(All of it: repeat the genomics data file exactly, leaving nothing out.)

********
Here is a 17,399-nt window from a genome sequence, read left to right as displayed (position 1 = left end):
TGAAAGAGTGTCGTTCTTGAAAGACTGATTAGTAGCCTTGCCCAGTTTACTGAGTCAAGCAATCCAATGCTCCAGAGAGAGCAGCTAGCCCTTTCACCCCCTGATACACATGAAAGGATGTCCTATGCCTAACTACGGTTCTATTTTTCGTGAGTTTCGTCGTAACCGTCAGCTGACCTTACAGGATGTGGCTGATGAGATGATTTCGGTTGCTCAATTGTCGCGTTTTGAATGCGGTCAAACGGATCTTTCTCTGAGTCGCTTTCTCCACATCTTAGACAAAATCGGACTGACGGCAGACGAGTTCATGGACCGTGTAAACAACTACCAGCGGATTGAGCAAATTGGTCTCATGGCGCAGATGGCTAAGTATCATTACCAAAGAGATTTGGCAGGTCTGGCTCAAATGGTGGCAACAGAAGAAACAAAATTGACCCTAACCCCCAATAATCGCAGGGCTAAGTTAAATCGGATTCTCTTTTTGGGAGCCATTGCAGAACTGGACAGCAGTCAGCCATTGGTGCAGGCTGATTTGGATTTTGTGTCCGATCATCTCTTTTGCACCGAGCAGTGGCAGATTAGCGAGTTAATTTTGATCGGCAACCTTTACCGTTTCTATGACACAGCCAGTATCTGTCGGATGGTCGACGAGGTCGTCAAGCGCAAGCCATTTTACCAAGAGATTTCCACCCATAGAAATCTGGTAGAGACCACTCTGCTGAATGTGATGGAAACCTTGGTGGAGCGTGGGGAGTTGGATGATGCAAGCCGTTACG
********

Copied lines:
Here is a 17,399-nt window from a genome sequence, read left to right as displayed (position 1 = left end):
TGAAAGAGTGTCGTTCTTGAAAGACTGATTAGTAGCCTTGCCCAGTTTACTGAGTCAAGCAATCCAATGCTCCAGAGAGAGCAGCTAGCCCTTTCACCCCCTGATACACATGAAAGGATGTCCTATGCCTAACTACGGTTCTATTTTTCGTGAGTTTCGTCGTAACCGTCAGCTGACCTTACAGGATGTGGCTGATGAGATGATTTCGGTTGCTCAATTGTCGCGTTTTGAATGCGGTCAAACGGATCTTTCTCTGAGTCGCTTTCTCCACATCTTAGACAAAATCGGACTGACGGCAGACGAGTTCATGGACCGTGTAAACAACTACCAGCGGATTGAGCAAATTGGTCTCATGGCGCAGATGGCTAAGTATCATTACCAAAGAGATTTGGCAGGTCTGGCTCAAATGGTGGCAACAGAAGAAACAAAATTGACCCTAACCCCCAATAATCGCAGGGCTAAGTTAAATCGGATTCTCTTTTTGGGAGCCATTGCAGAACTGGACAGCAGTCAGCCATTGGTGCAGGCTGATTTGGATTTTGTGTCCGATCATCTCTTTTGCACCGAGCAGTGGCAGATTAGCGAGTTAATTTTGATCGGCAACCTTTACCGTTTCTATGACACAGCCAGTATCTGTCGGATGGTCGACGAGGTCGTCAAGCGCAAGCCATTTTACCAAGAGATTTCCACCCATAGAAATCTGGTAGAGACCACTCTGCTGAATGTGATGGAAACCTTGGTGGAGCGTGGGGAGTTGGATGATGCAAGCCGTTACG